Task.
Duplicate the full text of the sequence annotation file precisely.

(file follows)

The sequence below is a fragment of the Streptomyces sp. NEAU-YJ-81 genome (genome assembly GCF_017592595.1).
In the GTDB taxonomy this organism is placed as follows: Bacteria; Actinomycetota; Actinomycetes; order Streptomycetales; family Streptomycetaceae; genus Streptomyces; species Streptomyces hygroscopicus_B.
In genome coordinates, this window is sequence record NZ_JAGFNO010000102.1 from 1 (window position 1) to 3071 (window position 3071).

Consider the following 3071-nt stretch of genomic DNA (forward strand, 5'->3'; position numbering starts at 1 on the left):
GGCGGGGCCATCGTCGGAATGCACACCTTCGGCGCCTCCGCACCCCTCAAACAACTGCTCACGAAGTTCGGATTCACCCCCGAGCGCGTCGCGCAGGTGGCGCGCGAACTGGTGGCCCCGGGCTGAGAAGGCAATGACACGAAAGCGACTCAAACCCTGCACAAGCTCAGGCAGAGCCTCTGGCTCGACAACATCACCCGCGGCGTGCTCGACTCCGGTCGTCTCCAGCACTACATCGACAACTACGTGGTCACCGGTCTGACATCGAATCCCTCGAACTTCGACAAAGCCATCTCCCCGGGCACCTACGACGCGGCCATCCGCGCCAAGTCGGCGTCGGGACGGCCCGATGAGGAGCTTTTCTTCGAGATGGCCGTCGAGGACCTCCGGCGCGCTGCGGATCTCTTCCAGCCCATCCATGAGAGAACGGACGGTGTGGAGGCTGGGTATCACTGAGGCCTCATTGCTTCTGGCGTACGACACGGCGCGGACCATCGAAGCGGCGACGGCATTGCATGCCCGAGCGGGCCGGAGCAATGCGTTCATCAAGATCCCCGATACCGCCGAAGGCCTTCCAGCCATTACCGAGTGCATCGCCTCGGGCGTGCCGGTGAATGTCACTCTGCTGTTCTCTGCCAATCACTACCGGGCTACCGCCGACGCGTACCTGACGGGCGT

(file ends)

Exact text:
The sequence below is a fragment of the Streptomyces sp. NEAU-YJ-81 genome (genome assembly GCF_017592595.1).
In the GTDB taxonomy this organism is placed as follows: Bacteria; Actinomycetota; Actinomycetes; order Streptomycetales; family Streptomycetaceae; genus Streptomyces; species Streptomyces hygroscopicus_B.
In genome coordinates, this window is sequence record NZ_JAGFNO010000102.1 from 1 (window position 1) to 3071 (window position 3071).

Consider the following 3071-nt stretch of genomic DNA (forward strand, 5'->3'; position numbering starts at 1 on the left):
GGCGGGGCCATCGTCGGAATGCACACCTTCGGCGCCTCCGCACCCCTCAAACAACTGCTCACGAAGTTCGGATTCACCCCCGAGCGCGTCGCGCAGGTGGCGCGCGAACTGGTGGCCCCGGGCTGAGAAGGCAATGACACGAAAGCGACTCAAACCCTGCACAAGCTCAGGCAGAGCCTCTGGCTCGACAACATCACCCGCGGCGTGCTCGACTCCGGTCGTCTCCAGCACTACATCGACAACTACGTGGTCACCGGTCTGACATCGAATCCCTCGAACTTCGACAAAGCCATCTCCCCGGGCACCTACGACGCGGCCATCCGCGCCAAGTCGGCGTCGGGACGGCCCGATGAGGAGCTTTTCTTCGAGATGGCCGTCGAGGACCTCCGGCGCGCTGCGGATCTCTTCCAGCCCATCCATGAGAGAACGGACGGTGTGGAGGCTGGGTATCACTGAGGCCTCATTGCTTCTGGCGTACGACACGGCGCGGACCATCGAAGCGGCGACGGCATTGCATGCCCGAGCGGGCCGGAGCAATGCGTTCATCAAGATCCCCGATACCGCCGAAGGCCTTCCAGCCATTACCGAGTGCATCGCCTCGGGCGTGCCGGTGAATGTCACTCTGCTGTTCTCTGCCAATCACTACCGGGCTACCGCCGACGCGTACCTGACGGGCGT